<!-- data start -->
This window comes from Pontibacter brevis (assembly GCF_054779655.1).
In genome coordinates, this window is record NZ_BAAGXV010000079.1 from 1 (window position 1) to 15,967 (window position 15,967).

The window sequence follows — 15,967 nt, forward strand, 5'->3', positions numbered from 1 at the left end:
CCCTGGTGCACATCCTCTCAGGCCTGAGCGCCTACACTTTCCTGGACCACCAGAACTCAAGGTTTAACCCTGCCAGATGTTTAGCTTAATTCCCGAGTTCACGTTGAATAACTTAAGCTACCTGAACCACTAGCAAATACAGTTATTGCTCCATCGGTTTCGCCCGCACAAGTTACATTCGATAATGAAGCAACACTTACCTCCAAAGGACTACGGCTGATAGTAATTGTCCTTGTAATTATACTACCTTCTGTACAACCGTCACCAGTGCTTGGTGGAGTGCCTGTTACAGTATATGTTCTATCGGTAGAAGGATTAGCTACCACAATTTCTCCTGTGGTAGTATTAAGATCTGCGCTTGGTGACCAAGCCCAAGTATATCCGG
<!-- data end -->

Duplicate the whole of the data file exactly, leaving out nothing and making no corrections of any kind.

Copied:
This window comes from Pontibacter brevis (assembly GCF_054779655.1).
In genome coordinates, this window is record NZ_BAAGXV010000079.1 from 1 (window position 1) to 15,967 (window position 15,967).

The window sequence follows — 15,967 nt, forward strand, 5'->3', positions numbered from 1 at the left end:
CCCTGGTGCACATCCTCTCAGGCCTGAGCGCCTACACTTTCCTGGACCACCAGAACTCAAGGTTTAACCCTGCCAGATGTTTAGCTTAATTCCCGAGTTCACGTTGAATAACTTAAGCTACCTGAACCACTAGCAAATACAGTTATTGCTCCATCGGTTTCGCCCGCACAAGTTACATTCGATAATGAAGCAACACTTACCTCCAAAGGACTACGGCTGATAGTAATTGTCCTTGTAATTATACTACCTTCTGTACAACCGTCACCAGTGCTTGGTGGAGTGCCTGTTACAGTATATGTTCTATCGGTAGAAGGATTAGCTACCACAATTTCTCCTGTGGTAGTATTAAGATCTGCGCTTGGTGACCAAGCCCAAGTATATCCGG